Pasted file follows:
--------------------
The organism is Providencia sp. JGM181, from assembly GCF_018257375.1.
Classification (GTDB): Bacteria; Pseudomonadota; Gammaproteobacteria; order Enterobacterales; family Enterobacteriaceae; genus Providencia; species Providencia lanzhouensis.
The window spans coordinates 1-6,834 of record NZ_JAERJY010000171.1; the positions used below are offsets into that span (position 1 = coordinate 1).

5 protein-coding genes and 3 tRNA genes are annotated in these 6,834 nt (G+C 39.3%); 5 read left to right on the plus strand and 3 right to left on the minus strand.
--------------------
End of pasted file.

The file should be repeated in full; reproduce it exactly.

The organism is Providencia sp. JGM181, from assembly GCF_018257375.1.
Classification (GTDB): Bacteria; Pseudomonadota; Gammaproteobacteria; order Enterobacterales; family Enterobacteriaceae; genus Providencia; species Providencia lanzhouensis.
The window spans coordinates 1-6,834 of record NZ_JAERJY010000171.1; the positions used below are offsets into that span (position 1 = coordinate 1).

5 protein-coding genes and 3 tRNA genes are annotated in these 6,834 nt (G+C 39.3%); 5 read left to right on the plus strand and 3 right to left on the minus strand.